While this week’s update to the Xbox 360’s operating system wasn’t the Big One that will bring Last.fm, Facebook and Twitter apps, it does contain a good number of small improvements that should make the overall experience of gaming on the console a wee bit better.
The most significant change for me isn’t really a change at all, so much as improved performance. Many gamers, myself included, noticed that the menus in the Xbox 360 Guide, the interface that comes up when you push the silver Xbox 360 logo on the controller, slowed down to a snail’s pace after the last dashboard update. In a couple of online games more prone to lagging than others, I wouldn’t even bother calling up the guide to answer messages or invite friends to chat if I was in the middle of a session, for fear of having my game crash or my connection disrupted. While it’s a bit too early to say whether this was improved upon as promised, the early returns look favorable. Zipping around the guide, while still not totally smooth, hasn’t resulted in any brow-furrowing freeze-ups yet.
Of course, “Sluggish performance fixed!” isn’t the most scintillating marketing bullet point. For its part, Microsoft is largely billing this update as the launch of a beefed up downloadable games store and a more robust marketplace for Xbox 360 avatars.
The Games Marketplace has been revamped and rebranded, and, in a first, several older Xbox 360 games originally released at retail are now for sale via download. In general, though, you’ll want to skip downloading 360 games. Physical copies of most of the games for sale can be had for the same price or cheaper at online or brick-and-mortar retailers. And with a physical disc, you have an option to resell the game or loan it to a friend. It might be cool if this feature were being used to sell games that are generally tough to find, or titles that hit foreign markets but weren’t released in the U.S. No dice, though. Nearly all the titles being offered are common as dirt.
When Xbox 360 avatars debuted, pretty much everyone knew Microsoft would eventually try to sell us virtual accoutrements. And once Sony started doing just that on its Home service for the PlayStation 3, it became inevitable. That said, the new Avatar Marketplace is stylish and has a lot of great ideas, including the ability for gamers to unlock certain avatar items for free simply by playing games. Of course, there’s plenty of stuff for sale, too. Spending $2 on a virtual hoodie that doesn’t have “chump” emblazoned across the front for irony just doesn’t seem worth it. (Oh, and that lightsaber you may have seen a few of your friends’ avatars wielding? $5. I recommend the $2 giant cotton swab from “The Secret of Monkey Island” as an alternative.)
Ever been curious about the indie games for sale on Xbox Live? Back when the service originally known as community games was unveiled, Microsoft foretold of a “YouTube of video games,” where anyone with a little programming know-how would be able to make Xbox 360 games and offer them for sale. Unfortunately, Microsoft left one huge aspect of YouTube out of the equation: ratings. With a massive glut of indie games clogging the pipeline, it was easy to be intimidated by the sheer volume of it all and skip the service. The indie games channel has been crying out for some sort of public feedback system to help us daunted gamers decide what to buy. And while the newly introduced five-star rating system isn’t as sophisticated as what you’ll find on, say, “LittleBigPlanet” on the PlayStation 3, it’s a nice place to start.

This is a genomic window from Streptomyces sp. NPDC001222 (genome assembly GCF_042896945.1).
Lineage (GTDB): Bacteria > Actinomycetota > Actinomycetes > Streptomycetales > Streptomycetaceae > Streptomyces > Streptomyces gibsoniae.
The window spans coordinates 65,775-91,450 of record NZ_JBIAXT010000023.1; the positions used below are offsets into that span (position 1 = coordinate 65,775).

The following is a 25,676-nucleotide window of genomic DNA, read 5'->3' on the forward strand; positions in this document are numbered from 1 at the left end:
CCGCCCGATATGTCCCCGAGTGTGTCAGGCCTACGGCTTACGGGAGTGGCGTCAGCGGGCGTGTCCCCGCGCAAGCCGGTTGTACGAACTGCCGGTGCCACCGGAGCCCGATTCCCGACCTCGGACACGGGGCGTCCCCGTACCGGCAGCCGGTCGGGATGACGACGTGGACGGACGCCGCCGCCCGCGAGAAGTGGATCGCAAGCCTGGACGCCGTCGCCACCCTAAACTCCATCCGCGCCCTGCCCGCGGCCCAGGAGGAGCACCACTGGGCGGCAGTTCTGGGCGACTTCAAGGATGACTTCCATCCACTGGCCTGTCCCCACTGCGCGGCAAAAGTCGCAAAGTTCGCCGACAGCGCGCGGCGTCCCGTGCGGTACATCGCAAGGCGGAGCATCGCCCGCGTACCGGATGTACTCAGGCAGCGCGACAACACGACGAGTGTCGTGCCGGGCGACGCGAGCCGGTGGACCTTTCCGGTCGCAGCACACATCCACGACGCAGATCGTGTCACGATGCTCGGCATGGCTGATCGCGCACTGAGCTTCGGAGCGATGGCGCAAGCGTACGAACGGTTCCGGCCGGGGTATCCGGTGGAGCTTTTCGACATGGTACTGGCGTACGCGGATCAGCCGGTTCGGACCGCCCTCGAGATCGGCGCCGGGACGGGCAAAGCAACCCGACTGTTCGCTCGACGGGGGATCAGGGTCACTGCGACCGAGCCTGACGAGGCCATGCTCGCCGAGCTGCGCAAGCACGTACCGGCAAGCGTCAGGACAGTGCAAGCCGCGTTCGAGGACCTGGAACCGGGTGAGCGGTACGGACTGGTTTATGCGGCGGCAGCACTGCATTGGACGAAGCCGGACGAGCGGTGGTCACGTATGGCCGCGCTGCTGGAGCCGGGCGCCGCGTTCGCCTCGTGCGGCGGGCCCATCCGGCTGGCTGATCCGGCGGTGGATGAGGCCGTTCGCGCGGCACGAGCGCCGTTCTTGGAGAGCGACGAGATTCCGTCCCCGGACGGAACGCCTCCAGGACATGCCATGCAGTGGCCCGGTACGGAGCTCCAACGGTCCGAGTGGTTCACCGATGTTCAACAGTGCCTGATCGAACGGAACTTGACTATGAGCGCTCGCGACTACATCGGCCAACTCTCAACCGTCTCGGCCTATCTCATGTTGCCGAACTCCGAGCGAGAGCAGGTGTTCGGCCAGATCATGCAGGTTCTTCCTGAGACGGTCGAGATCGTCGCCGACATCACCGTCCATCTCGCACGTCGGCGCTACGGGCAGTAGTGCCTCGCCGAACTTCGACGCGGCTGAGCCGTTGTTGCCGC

The ratings system goes much further than just indie games, though, as nearly everthing on the 360 is eligible for ratings. Don’t like those new multiplayer maps you bought? Now you can let everyone know. Judging from the early ratings, though, people are too nice. I’ve done some peeking around on Xbox Live and have yet to run across anything rated lower than three stars. Surely there must be some overpriced premium dashboard themes or gamerpics folks want to unleash their wrath on!
Another subtle change that you may not know about if you don’t read gaming blogs on a regular basis is that the amount of hard drive space installed game files take up has been reduced, thanks to a more efficient file-copying technique that skips unnecessary data. Kudos to CheapAssGamer.com regulars who took part in the update’s beta test for figuring this out.
Mileage will vary for individual games. For example, my “Culdcept Saga” install went from 5.2 gigabytes to 4.6 gigabytes when I deleted my installed game, then reinstalled it. “Fable II,” however, went from 6.8 gigabytes to 6.6. In general, you should expect to be able to fit one or two additional installed games per 120 gigabyte hard drive. It’s not a huge difference, but given Microsoft’s refusal to abandon its overpriced proprietary storage solution or offer anything larger than 120 GB, every little bit helps.
Other, smaller new features include one allowing a party of all Xbox Live Gold members to watch streaming Netflix movies in sync with one another. Anyone old enough to have fond memories of “Mystery Science Theater 3000” will appreciate that. Gold members will also find that their Gamercards now display how long they’ve been paying to play on Microsoft’s online service. I’m at four years, for what it’s worth.